(CNN) Saudi Arabia will develop nuclear weapons if Iran does the same, Crown Prince Mohammed bin Salman, Saudi's defense chief and heir to the throne, said Thursday.
"Saudi Arabia does not want to acquire any nuclear bomb, but without a doubt if Iran developed a nuclear bomb, we will follow suit as soon as possible," he said in an interview with CBS News.
The international community has long been concerned that Iran's development of nuclear weapons could spark a nuclear arms race in the Middle East, a key factor in the decision to reach a diplomatic settlement with Tehran over its nuclear program in 2015.
The Crown Prince also doubled down on his comparison of Iranian Supreme Leader Ali Khamenei to Adolf Hitler in the interview, saying the two both had dangerous expansionist goals.
"He (Khamenei) wants to create his own project in the Middle East very much like Hitler who wanted to expand at the time. Many countries around the world and in Europe did not realize how dangerous Hitler was until what happened, happened. I don't want to see the same events happening in the Middle East," Salman said.
In November, the Crown Prince called Iran's leader "the new Hitler of the Middle East."
Salman's comments are likely to renew concerns about what happens if US President Donald Trump follows through on his campaign promise to scrap the pact, which was negotiated by the Obama administration.
Trump decertified the Iran deal late last year, declaring it not in the interest of the United States, but has not pulled out of the agreement altogether. He has continued to extend a waiver that keeps sanctions against Tehran from kicking back in.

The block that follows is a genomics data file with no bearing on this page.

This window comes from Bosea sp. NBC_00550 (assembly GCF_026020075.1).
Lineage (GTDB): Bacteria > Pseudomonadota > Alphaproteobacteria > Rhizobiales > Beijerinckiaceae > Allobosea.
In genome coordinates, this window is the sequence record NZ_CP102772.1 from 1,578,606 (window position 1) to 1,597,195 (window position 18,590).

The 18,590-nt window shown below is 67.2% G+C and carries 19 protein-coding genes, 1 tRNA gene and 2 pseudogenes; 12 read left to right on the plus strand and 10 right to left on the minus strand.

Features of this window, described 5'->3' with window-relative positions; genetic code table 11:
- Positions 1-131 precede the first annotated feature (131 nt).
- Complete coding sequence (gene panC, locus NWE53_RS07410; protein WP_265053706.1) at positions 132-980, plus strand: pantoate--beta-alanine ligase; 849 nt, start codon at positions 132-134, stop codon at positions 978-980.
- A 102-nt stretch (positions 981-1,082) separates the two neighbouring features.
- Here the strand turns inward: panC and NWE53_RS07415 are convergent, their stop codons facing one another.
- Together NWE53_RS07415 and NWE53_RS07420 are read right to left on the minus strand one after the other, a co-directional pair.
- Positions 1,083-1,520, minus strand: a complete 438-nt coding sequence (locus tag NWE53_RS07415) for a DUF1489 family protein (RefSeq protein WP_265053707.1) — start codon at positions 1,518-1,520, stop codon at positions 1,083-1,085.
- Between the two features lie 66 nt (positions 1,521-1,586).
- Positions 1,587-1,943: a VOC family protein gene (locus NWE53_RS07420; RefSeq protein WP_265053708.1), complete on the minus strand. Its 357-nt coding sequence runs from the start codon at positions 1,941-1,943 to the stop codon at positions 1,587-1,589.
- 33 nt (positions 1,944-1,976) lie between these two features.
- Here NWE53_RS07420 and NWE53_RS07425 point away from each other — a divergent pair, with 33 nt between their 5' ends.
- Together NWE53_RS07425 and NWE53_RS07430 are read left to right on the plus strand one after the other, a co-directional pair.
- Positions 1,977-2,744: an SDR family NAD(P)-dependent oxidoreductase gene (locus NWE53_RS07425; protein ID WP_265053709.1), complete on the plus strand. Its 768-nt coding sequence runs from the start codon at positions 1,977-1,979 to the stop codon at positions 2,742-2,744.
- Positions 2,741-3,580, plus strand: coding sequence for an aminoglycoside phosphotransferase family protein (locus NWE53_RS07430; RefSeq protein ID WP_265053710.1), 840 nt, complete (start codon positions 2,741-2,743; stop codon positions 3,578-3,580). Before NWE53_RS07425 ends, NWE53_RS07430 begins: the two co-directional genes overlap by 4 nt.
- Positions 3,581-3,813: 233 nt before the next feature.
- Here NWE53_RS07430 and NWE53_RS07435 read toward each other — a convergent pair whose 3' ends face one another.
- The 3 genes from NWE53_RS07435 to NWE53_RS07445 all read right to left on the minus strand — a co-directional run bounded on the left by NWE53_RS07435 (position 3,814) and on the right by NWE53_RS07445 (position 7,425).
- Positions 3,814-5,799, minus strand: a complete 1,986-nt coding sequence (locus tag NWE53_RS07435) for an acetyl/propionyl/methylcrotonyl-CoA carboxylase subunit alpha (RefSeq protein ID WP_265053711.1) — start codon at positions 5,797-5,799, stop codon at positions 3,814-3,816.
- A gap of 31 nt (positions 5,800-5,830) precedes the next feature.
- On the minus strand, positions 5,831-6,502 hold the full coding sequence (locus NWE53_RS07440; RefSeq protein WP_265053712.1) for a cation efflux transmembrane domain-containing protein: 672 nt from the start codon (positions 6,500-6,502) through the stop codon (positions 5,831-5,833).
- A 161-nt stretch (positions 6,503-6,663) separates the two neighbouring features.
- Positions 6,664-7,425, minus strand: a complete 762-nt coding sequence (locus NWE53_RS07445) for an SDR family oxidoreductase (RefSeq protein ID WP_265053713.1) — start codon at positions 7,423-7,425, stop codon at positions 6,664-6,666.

Trump and his nominee to be the next US Secretary of State, current CIA Director Mike Pompeo, are vocal critics of the Iran nuclear deal, which essentially gave Tehran sanctions relief if it agreed to international supervision of its nuclear program and ceased all efforts to develop nuclear weapons.
Pompeo's predecessor, Rex Tillerson, was believed to be more supportive of the deal than the President.
The US President and other critics believe the deal is flawed in part because it does nothing to address Tehran's support for terror groups throughout the Middle East.
The Obama administration argued that in order to secure the deal, it needed to be laser-focused on the nuclear issue.
When asked about the Crown Prince's comments, Iranian Foreign Ministry spokesman Bahram Qassemi said they didn't warrant a response.
"He is a delusional naive person, who never talks, but with lies and bitterness, and has no idea of politics, but to use untimely strong words due to lack of foresight," he said, according to Press TV, an Iranian state-run news outlet.
Shia Muslim majority-Iran and Sunni-majority Saudi Arabia have been adversaries for decades, but the proxy battle between the two has taken a new turn since the Crown Prince's rise.
He has overseen Riyadh's participation in Yemen's civil war, where Iranian-backed Houthi rebels, who are Shia Muslims, are fighting the Saudi-backed fledgling government.
"Iran is not a rival to Saudi Arabia. Its army is not among the top five armies in the Muslim world. The Saudi economy is larger than the Iranian economy. Iran is far from being equal to Saudi Arabia," the Crown Prince said.